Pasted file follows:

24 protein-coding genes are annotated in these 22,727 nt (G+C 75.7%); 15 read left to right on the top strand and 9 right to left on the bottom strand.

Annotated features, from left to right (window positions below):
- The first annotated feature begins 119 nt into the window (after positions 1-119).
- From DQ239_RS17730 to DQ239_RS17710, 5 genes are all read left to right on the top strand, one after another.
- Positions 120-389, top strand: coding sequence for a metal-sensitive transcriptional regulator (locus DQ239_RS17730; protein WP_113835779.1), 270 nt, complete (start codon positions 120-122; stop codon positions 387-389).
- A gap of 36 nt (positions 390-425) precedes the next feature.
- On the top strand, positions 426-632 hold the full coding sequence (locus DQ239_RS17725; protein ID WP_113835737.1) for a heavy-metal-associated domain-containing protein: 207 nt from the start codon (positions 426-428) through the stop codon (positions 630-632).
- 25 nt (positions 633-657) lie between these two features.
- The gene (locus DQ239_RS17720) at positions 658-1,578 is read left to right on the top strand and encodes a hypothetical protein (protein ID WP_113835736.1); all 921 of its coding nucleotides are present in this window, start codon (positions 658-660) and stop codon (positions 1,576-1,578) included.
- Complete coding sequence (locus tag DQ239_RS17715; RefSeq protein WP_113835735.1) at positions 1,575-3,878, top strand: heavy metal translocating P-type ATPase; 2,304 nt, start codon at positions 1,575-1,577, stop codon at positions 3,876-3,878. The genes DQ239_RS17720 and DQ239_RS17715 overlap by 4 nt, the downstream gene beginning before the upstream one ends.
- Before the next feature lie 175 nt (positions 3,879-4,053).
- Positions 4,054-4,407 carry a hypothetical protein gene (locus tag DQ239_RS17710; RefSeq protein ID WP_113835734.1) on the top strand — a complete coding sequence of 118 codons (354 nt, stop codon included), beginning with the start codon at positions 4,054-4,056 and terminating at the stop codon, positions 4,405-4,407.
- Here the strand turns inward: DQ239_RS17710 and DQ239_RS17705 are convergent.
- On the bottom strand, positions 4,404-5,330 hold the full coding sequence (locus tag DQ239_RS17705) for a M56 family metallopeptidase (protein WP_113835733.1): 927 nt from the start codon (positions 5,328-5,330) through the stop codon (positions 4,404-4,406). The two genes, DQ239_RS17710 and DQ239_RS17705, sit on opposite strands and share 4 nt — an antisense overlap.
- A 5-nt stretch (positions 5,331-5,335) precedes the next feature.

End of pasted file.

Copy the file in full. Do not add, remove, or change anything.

24 protein-coding genes are annotated in these 22,727 nt (G+C 75.7%); 15 read left to right on the top strand and 9 right to left on the bottom strand.

Annotated features, from left to right (window positions below):
- The first annotated feature begins 119 nt into the window (after positions 1-119).
- From DQ239_RS17730 to DQ239_RS17710, 5 genes are all read left to right on the top strand, one after another.
- Positions 120-389, top strand: coding sequence for a metal-sensitive transcriptional regulator (locus DQ239_RS17730; protein WP_113835779.1), 270 nt, complete (start codon positions 120-122; stop codon positions 387-389).
- A gap of 36 nt (positions 390-425) precedes the next feature.
- On the top strand, positions 426-632 hold the full coding sequence (locus DQ239_RS17725; protein ID WP_113835737.1) for a heavy-metal-associated domain-containing protein: 207 nt from the start codon (positions 426-428) through the stop codon (positions 630-632).
- 25 nt (positions 633-657) lie between these two features.
- The gene (locus DQ239_RS17720) at positions 658-1,578 is read left to right on the top strand and encodes a hypothetical protein (protein ID WP_113835736.1); all 921 of its coding nucleotides are present in this window, start codon (positions 658-660) and stop codon (positions 1,576-1,578) included.
- Complete coding sequence (locus tag DQ239_RS17715; RefSeq protein WP_113835735.1) at positions 1,575-3,878, top strand: heavy metal translocating P-type ATPase; 2,304 nt, start codon at positions 1,575-1,577, stop codon at positions 3,876-3,878. The genes DQ239_RS17720 and DQ239_RS17715 overlap by 4 nt, the downstream gene beginning before the upstream one ends.
- Before the next feature lie 175 nt (positions 3,879-4,053).
- Positions 4,054-4,407 carry a hypothetical protein gene (locus tag DQ239_RS17710; RefSeq protein ID WP_113835734.1) on the top strand — a complete coding sequence of 118 codons (354 nt, stop codon included), beginning with the start codon at positions 4,054-4,056 and terminating at the stop codon, positions 4,405-4,407.
- Here the strand turns inward: DQ239_RS17710 and DQ239_RS17705 are convergent.
- On the bottom strand, positions 4,404-5,330 hold the full coding sequence (locus tag DQ239_RS17705) for a M56 family metallopeptidase (protein WP_113835733.1): 927 nt from the start codon (positions 5,328-5,330) through the stop codon (positions 4,404-4,406). The two genes, DQ239_RS17710 and DQ239_RS17705, sit on opposite strands and share 4 nt — an antisense overlap.
- A 5-nt stretch (positions 5,331-5,335) precedes the next feature.